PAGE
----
Boteti River – Makgadikgadi Pans National Park

Boteti River - Makgadikgadi Pans National Park

The Makgadikgadi National Park is where the Okavango Delta finally fades into desert. The Boteti River draws a line in the sand, separating the dry Makgadikgadi from the thirst lands of the Kalahari beyond. This is the ultimate last chance for hundreds of zebras and wildebeest that crowd the water’s edge to quench a desert-drawn thirst.

The Boteti is the last finger of the Okavango Delta, reaching down to the Makgadikgadi Salt Pans. Years have passed without the river being fed a drop at all; becoming a long sandy riverbed with shrinking waterholes, where zebras jostle for space under high-flying sheets of dust. At other times, the Boteti swells up fat and full, spilling into saltpans hundreds of kilometers from its source before evaporating into thin air. This is the place to watch plains game crashing through sharp acacia trees, gathering under lofty palms and lurking in the shade of the riverine woodland, keeping close to the water. When the Boteti River is full, big elephant bulls can often be found playing in the water and browsing in the reeds while the sun sets on the day.

Sunsets here sink slowly through the sky, growing pink and red the closer they drop to earth. Here, you can watch the sun hit the ground from almost anywhere, with only an acacia tree or two lying between you and the horizon.

Although the park’s eastern edges touch the Makgadikgadi saltpans, its unlikely you’ll see them during your stay. Where the saltpans are about landscapes, the Boteti is about a more traditional safari experience. Explore the banks by game drive, drift along the river by boat (when water levels allow), or wait for the wildlife to pass by from the sanctuary of a hide. Once the rains arrive (October – November) the zebras and wildebeest abandon the Boteti, migrating to the saltpans and only returning in the winter (April – May). During the green season the Boteti’s banks become a quiet green landscape of technicolour sunsets and an explosion of birdlife.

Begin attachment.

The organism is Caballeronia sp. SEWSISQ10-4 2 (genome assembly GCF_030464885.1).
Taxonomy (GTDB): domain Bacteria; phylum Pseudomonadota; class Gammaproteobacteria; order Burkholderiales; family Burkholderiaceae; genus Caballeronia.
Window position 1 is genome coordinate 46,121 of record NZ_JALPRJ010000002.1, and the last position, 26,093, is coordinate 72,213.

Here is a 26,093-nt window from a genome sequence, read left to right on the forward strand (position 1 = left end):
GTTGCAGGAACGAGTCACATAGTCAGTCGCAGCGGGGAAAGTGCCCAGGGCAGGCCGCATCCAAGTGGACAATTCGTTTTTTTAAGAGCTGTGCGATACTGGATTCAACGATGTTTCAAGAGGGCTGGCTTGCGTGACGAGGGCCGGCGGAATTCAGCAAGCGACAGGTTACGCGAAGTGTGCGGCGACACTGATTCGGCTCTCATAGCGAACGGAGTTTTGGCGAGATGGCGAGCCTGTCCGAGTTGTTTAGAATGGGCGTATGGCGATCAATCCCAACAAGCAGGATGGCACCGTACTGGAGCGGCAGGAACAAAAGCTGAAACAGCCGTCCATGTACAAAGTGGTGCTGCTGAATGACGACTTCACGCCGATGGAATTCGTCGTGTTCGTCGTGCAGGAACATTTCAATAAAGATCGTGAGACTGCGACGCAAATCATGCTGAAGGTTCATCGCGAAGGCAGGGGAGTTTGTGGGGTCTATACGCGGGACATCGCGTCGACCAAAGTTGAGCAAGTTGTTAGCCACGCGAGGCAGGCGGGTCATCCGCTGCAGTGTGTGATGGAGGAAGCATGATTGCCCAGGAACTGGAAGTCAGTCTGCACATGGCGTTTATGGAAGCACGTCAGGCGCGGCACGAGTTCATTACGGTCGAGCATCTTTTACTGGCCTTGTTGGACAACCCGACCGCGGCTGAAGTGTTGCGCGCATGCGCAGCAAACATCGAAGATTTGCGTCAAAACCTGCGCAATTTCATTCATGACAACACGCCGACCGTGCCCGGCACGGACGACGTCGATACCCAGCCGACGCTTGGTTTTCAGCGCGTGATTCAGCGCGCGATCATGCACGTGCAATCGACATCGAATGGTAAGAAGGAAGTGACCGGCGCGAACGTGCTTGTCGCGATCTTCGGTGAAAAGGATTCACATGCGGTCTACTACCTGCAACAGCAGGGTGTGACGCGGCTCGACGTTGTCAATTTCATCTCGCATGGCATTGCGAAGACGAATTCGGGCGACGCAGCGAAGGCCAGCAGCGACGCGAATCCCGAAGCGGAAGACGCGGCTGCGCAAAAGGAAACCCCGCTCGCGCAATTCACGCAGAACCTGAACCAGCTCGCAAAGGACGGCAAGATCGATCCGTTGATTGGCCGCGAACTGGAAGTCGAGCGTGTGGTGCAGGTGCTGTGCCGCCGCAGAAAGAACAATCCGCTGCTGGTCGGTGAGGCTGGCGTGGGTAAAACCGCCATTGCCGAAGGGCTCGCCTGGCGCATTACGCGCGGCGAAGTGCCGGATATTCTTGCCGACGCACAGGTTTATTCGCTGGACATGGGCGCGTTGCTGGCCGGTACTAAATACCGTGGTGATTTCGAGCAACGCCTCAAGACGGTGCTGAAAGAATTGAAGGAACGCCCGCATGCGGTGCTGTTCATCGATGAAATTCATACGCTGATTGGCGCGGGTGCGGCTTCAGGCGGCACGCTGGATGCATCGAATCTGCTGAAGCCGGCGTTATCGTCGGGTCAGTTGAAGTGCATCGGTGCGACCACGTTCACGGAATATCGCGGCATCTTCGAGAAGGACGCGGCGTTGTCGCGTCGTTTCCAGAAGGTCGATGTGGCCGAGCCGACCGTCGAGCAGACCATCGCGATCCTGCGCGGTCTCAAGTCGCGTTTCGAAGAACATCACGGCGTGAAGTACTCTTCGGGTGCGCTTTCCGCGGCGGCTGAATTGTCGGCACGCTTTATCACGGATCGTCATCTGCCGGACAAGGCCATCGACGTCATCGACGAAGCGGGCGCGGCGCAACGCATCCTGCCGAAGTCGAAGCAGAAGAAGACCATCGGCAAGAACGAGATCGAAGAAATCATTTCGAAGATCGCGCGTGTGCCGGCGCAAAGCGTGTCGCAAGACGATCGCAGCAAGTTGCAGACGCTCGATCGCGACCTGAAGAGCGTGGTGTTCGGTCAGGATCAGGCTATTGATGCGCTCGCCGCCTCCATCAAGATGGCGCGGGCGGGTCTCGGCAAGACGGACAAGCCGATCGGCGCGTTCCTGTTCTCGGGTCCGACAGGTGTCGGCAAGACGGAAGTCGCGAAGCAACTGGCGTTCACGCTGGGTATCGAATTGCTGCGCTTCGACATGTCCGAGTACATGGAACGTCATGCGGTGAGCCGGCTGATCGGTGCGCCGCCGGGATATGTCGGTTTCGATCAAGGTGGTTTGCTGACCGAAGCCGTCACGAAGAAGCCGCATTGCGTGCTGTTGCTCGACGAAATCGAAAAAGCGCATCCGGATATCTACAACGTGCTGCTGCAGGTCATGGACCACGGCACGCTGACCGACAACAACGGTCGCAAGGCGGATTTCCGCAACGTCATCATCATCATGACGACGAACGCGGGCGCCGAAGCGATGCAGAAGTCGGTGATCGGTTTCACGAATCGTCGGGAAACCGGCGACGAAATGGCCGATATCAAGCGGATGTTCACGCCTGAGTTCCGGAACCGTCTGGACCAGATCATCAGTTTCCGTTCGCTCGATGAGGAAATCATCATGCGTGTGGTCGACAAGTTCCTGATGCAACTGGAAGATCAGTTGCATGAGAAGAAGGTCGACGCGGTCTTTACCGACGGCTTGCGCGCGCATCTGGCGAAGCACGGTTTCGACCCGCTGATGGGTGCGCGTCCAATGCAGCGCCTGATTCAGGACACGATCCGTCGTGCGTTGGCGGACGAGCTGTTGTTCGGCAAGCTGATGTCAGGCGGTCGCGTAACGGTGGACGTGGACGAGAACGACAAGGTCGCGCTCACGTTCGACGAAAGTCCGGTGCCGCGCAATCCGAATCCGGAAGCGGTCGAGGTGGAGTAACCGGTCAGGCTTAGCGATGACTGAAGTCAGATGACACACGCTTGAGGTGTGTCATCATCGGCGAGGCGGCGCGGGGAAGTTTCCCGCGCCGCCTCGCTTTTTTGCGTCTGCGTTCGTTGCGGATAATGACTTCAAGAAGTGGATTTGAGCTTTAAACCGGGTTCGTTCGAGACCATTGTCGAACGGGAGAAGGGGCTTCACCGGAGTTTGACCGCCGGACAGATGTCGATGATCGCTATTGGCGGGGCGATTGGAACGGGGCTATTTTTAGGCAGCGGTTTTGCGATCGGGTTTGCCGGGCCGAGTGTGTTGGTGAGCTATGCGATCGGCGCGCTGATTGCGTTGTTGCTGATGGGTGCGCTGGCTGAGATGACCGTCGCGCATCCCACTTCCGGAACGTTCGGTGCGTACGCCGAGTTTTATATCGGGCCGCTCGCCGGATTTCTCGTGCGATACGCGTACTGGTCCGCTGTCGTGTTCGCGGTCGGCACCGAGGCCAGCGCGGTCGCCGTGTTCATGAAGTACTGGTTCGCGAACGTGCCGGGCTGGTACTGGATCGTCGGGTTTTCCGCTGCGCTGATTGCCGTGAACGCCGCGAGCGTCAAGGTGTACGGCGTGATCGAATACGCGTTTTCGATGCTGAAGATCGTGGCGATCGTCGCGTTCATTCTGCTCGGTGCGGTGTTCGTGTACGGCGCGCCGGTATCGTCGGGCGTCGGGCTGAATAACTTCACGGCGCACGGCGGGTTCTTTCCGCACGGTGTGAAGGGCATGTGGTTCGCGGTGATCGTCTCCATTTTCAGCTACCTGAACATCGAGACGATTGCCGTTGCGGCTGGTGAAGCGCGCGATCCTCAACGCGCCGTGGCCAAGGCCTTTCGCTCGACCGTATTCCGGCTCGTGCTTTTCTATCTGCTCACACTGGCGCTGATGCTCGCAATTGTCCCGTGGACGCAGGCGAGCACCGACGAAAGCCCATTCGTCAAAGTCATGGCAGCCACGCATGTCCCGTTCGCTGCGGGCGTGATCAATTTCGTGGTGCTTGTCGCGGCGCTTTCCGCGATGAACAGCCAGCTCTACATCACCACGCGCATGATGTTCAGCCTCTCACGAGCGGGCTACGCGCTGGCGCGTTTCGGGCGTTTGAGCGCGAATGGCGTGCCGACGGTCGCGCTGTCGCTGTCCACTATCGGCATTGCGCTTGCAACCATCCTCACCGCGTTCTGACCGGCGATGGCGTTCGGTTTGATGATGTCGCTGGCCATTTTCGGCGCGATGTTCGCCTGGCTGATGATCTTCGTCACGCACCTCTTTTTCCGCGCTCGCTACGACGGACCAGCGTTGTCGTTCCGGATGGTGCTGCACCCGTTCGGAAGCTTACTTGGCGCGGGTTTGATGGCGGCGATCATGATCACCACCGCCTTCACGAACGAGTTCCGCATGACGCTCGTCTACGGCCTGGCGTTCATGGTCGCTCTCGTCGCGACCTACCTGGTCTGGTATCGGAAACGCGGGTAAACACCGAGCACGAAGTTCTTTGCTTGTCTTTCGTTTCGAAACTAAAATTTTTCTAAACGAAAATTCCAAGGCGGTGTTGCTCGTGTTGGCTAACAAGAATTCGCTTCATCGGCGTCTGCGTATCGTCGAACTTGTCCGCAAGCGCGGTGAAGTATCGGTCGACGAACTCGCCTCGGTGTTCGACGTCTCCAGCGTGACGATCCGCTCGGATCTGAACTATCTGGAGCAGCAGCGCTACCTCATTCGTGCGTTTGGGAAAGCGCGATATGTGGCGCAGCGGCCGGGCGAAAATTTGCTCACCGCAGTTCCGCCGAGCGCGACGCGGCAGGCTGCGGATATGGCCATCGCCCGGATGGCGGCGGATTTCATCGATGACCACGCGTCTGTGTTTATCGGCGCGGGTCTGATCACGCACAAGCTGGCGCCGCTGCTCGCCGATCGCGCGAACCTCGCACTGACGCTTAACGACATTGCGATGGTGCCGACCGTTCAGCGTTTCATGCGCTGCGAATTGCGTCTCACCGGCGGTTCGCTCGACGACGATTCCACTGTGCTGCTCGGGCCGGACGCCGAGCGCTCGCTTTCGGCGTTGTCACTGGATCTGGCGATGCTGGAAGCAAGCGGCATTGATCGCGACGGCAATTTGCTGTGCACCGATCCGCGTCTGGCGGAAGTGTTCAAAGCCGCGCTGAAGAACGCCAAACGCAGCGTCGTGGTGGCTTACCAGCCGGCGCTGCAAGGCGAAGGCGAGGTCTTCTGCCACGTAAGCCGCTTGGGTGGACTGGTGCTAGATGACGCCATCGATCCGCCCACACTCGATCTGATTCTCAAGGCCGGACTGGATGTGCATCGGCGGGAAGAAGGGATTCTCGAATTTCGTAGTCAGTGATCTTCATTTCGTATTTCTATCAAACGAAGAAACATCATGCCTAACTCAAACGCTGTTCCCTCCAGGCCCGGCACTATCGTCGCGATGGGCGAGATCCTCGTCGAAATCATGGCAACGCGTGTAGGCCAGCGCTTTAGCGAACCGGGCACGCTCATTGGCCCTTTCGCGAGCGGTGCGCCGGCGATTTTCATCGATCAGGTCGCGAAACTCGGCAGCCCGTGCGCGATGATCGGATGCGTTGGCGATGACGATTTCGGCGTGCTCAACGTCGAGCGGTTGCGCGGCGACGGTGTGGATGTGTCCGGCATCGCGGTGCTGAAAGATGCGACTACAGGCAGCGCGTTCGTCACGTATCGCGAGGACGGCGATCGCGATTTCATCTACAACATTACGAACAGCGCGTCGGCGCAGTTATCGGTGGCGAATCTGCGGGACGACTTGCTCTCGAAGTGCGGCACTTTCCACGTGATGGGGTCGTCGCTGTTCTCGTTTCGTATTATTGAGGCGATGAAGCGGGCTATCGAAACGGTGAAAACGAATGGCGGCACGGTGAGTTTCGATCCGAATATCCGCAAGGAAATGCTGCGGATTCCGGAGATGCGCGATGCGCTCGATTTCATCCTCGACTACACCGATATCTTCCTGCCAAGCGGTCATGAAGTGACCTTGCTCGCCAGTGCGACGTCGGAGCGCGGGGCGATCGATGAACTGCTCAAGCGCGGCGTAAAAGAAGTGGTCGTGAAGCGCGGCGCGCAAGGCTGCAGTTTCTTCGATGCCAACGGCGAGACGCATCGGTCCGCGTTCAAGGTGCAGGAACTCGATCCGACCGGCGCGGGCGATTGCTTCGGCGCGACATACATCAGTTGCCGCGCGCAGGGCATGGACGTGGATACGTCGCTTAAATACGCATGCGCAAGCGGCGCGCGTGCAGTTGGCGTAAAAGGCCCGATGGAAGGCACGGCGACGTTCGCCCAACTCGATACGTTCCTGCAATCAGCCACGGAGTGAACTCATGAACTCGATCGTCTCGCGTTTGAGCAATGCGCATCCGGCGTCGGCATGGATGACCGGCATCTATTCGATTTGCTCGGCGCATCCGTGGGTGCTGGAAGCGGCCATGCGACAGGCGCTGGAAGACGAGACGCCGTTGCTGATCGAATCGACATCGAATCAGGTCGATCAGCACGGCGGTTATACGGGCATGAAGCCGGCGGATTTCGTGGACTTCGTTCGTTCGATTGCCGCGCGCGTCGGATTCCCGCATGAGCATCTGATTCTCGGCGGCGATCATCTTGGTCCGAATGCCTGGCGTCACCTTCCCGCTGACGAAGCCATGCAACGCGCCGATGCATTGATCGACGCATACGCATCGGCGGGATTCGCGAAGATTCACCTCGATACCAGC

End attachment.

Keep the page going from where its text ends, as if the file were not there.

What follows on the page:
Good To Know

Best Time To Travel

  •  December – March, best time for a game experience, Along with the rains comes the Zebra & Wildebeest migration
  •  April – September, best for a full pans experience, Dry season allows the pans to be accessible for Sleep-outs & quad bikes etc.
  • However, weather patterns nowadays are unpredictable so no guarantees
What To See

  • Zebra and Wildebeest migration, early rainy season
  •  Meerkats, Gemsbok, Brown Hyena, Kalahari Black Mane Lion
  • Unbelievable moonscape and 360-degree horizon
  • Endless canopy of stars
  • Incredible sunrises and sunsets

What To Do

  • Activities depend on which lodge is booked
  • Visits to habituated Meerkats
  • Overnight sleep-outs on pans, dry season, weather dependent
  • Quad bikes, dry season, weather dependent
  • Cattle post and local village tours
  • Bushman Experience
  • Horse riding
  • Endless star gazing
What Makes This Area Unique

  • All that remains of a Great Lake that once covered most of Northern Botswana
  • Unforgettable landscapes, putting into perspective how small we are on the planet
  • Blinding white salt flats reaching far into the 360-degree horizon
  • Incredible Sunrises & Sunsets with nothing blocking your view
Expert Travel Tips

  • ALL Makgadikgadi pan activities are weather dependent
  • Sleep-outs & Quad bikes offered only in dry season, but note that rains are unpredictable
  • Perfect for families breaking away from game drives
  • Great combination of Culture and adventure
  • Always check what activities the lodges offer, no guarantee of visiting the pans
  • A sleep out on the pan feels like camping on the moon, an experience not to miss if possible

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